Ruto puts the most expensive road in Uhuru on hold


Ruto puts the most expensive road in Uhuru on hold


President William Ruto has stopped the construction of the Sh160 billion Mau Summit Expressway. PHOTO | NMG

President William Ruto has put the construction of the Sh160 Mau Summit Expressway on hold, throwing contractors and financiers of Kenya’s most expensive road project into a tailspin.

Initiated by retired President Uhuru Kenyatta, the construction of the 233 kilometer Nairobi-Nakuru-Mau Summit toll road, which was originally scheduled to start in September 2021, was awaiting President Ruto’s approval.

A consortium of three French companies indicated that they are ready to start the project after receiving financial support from the African Development Bank (AfDB) and the World Bank.

However, sources close to the project say the new administration has been cautious about the toll which they fear will shake the economy of President Ruto’s Rift Valley backyard.

The French consortium, made up of Vinci Highways SAS, Meridian Infrastructure Africa Fund and Vinci Concessions SAS, was expected to recoup its investment in 30 years by charging tolls to use the road.

This is the last hurdle of the project, the start of which was also delayed by a petition from one of the defeated bidders.

The Mau Summit Road, which would be widened to a four-lane, two-carriageway through a public-private partnership (PPP) model, is the main artery from Nairobi to western Kenya and the neighboring countries of Uganda, Rwanda and the Democratic Republic of Congo.

READ: President Ruto to reverse Uhuru’s termination of JKIA contract

The delays in extending the Mau summit continue a trend in which Ruto’s government has canceled some of the projects launched by his predecessor.

The Business Daily has not received an official comment from Transport Secretary Kipchumba Murkomen’s cabinet on why the new administration has stalled the project, but sources revealed that one of the main sticking points was the lack of an alternative route for motorists who did not want to pay tolls, such as the expressway. in Nairobi.

“During the Naivasha-Nakuru stakeholders meeting, one of the most contentious issues was finding an alternative route for users who wanted to pay for the road,” said the source, who did not want to be named as he was not authorized to speak to the newspaper.

To cope with the challenge, the contractors came up with a plan according to which those who moved within the county would be exempted from paying tolls.

However, those who move from one county to another will have to pay tolls. “As we speak, I cannot tell you whether the project has been launched or not. The new government may terminate it,” the source said, noting that the new administration may have decided to terminate it to open it up to other contractors.

The Kenya National Highways Authority (Kenha), which is the procurement agency, has meanwhile finalized the leeward issue. They will use the existing leeward lands owned by Kenha, which means that there will be no acquisition of new land.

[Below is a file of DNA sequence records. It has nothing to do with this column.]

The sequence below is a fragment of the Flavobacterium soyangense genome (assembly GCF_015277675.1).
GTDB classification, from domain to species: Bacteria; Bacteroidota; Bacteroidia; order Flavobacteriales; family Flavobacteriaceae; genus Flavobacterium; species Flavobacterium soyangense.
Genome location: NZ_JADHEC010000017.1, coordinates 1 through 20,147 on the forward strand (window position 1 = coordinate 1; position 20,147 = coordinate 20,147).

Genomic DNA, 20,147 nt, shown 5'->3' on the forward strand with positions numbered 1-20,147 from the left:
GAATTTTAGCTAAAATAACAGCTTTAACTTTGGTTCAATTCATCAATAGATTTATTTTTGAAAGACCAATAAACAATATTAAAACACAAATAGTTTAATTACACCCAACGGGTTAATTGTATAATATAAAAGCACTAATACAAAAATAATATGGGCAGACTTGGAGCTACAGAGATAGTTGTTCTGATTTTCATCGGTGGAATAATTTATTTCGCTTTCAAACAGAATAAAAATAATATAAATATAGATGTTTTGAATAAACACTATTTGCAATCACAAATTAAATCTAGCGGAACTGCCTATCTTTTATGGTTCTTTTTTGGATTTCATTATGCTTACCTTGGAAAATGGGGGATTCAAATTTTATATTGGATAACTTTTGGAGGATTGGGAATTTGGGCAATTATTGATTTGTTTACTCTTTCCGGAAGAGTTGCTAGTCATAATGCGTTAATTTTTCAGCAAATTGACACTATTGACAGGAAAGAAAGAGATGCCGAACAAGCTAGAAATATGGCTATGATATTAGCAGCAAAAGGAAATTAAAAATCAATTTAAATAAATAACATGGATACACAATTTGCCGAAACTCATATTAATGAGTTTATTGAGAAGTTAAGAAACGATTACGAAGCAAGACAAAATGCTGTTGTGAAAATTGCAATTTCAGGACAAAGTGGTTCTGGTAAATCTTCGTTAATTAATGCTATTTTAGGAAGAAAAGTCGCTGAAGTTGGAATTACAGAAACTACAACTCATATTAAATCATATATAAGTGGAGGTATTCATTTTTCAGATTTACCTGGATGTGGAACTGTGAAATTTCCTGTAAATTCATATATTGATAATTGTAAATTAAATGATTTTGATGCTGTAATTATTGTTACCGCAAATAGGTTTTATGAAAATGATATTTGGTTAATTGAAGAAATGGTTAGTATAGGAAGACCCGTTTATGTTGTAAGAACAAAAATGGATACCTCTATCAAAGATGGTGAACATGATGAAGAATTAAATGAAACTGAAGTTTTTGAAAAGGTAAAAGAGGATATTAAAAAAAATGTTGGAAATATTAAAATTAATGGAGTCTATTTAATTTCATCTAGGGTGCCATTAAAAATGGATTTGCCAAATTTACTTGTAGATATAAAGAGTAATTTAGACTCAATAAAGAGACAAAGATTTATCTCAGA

French contractors have already prepared a feasibility study and shared it with Kenha. “What remains is financial closure, and that will depend on the current administration.”

Construction of the road was due to start in September 2021. Last September, the visiting French Minister of State for Development, Francophonie and International Partnerships, Ms Chrysoula Zacharopoulou, said it was up to Dr Ruto to decide when work on the northern corridor would begin. the road would begin.

“We have to continue the talks, obviously, but it would be something important and it would be nice if the new administration talked to the companies,” she said a day after attending Dr. Ruto’s inauguration and later meeting with him at the State House to discuss priorities in their bilateral relations.

“It [discussion] it was slowed down by the election period but now we are ready and all the companies and financiers are waiting to put money into it but they are waiting for Kenya to do its part.”

Proponents of the toll road argued that since it stretches across the most densely populated parts of the country, starting from Nairobi, Kenya’s capital and commercial nerve center, and passing through several districts in Nakuru and Kiambu, agricultural zones, wildlife reserves and tourist centers , expansion would dramatically improve the country’s economic fortunes.

The road also forms part of the strategic “Northern Corridor” which is East Africa’s busiest trade and transport corridor, providing passage to Kenya’s landlocked neighbours, the AfDB said.

In July last year, the AfDB approved $150 million (Sh18.5 billion) in financing to support the project, which will see the existing 175-kilometre A8 road from Rironi to Mau Summit transformed into a four-lane road and 57.8 km of two-lane roads. lane A8 south, from Rironi to Naivasha strengthened and maintained over a period of 30 years.

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This was the first PPP project approved by the AfDB board under the bank’s recently established PPP framework.

The World Bank Group, through its two subsidiaries, was also to be the main financier of the Nairobi-Nakuru-Mau toll road along with various other PPP projects totaling US$2.5 billion (Sh308.5 billion) for the period between 2023 . and 2027. .

The International Finance Corporation (IFC), the private arm of the World Bank, was to inject an unspecified amount of debt or equity into the project.

The International Development Association (IDA), another arm of the World Bank Group that helps poor countries, was expected to provide a partial risk guarantee for the four-lane highway, putting the World Bank in the driving seat of the Sh184 billion project.

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